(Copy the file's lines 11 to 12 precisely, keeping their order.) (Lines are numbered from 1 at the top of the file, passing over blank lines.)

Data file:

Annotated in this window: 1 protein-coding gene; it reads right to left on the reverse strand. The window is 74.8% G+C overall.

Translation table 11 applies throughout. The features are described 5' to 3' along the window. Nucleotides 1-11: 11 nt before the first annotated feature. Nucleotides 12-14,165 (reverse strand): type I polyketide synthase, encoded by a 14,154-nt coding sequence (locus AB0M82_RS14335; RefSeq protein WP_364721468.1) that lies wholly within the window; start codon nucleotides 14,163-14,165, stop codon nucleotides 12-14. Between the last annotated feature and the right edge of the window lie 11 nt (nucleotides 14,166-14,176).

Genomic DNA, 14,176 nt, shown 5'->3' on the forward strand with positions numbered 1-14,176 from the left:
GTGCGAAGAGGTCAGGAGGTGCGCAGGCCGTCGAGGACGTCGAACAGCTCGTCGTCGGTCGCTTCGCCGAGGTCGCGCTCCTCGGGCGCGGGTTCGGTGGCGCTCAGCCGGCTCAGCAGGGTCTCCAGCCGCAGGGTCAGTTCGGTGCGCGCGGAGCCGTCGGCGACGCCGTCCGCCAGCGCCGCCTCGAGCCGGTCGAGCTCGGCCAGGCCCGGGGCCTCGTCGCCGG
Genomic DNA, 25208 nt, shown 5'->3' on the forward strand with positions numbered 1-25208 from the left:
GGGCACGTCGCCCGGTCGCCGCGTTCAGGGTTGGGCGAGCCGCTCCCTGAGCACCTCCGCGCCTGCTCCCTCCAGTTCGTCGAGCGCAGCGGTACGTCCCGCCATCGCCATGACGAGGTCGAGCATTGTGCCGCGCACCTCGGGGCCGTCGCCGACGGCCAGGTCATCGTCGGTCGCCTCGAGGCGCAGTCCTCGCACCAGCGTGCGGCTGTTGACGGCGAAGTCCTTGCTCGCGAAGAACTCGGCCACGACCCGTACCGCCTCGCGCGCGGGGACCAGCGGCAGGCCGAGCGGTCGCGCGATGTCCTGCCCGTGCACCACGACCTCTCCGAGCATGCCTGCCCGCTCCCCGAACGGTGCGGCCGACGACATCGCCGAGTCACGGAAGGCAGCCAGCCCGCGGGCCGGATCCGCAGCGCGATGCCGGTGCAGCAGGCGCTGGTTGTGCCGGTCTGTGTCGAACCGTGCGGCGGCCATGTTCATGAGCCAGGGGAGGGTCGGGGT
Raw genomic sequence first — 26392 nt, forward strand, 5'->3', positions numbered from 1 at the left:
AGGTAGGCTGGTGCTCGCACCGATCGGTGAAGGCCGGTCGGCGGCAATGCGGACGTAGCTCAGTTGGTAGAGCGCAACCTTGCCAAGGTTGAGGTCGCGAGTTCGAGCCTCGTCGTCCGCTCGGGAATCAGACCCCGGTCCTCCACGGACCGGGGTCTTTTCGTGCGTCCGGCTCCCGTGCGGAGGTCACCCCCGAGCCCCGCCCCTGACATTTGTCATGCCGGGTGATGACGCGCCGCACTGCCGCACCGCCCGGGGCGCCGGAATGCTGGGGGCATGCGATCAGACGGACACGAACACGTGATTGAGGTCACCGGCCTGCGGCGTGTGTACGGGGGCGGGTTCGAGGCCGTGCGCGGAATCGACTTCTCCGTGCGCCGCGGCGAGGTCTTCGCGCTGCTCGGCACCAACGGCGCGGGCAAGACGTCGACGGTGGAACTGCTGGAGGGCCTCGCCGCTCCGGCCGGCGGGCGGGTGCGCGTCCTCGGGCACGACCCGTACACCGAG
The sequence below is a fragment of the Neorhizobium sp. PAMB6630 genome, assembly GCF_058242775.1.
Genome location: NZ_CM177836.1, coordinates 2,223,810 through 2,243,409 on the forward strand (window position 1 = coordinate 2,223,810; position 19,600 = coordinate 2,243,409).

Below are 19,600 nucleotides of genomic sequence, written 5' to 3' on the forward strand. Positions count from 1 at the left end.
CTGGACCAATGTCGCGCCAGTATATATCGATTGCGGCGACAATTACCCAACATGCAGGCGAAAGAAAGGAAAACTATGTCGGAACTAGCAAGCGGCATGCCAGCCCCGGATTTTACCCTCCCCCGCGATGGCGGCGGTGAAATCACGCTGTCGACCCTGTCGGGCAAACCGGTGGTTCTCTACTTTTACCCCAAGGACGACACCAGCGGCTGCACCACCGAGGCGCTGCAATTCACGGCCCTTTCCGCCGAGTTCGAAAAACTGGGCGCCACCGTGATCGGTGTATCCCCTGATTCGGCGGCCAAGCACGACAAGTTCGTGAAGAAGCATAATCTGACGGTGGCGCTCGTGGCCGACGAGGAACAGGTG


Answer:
Below are 19,600 nucleotides of genomic sequence, written 5' to 3' on the forward strand. Positions count from 1 at the left end.
CTGGACCAATGTCGCGCCAGTATATATCGATTGCGGCGACAATTACCCAACATGCAGGCGAAAGAAAGGAAAACTATGTCGGAACTAGCAAGCGGCATGCCAGCCCCGGATTTTACCCTCCCCCGCGATGGCGGCGGTGAAATCACGCTGTCGACCCTGTCGGGCAAACCGGTGGTTCTCTACTTTTACCCCAAGGACGACACCAGCGGCTGCACCACCGAGGCGCTGCAATTCACGGCCCTTTCCGCCGAGTTCGAAAAACTGGGCGCCACCGTGATCGGTGTATCCCCTGATTCGGCGGCCAAGCACGACAAGTTCGTGAAGAAGCATAATCTGACGGTGGCGCTCGTGGCCGACGAGGAACAGGTG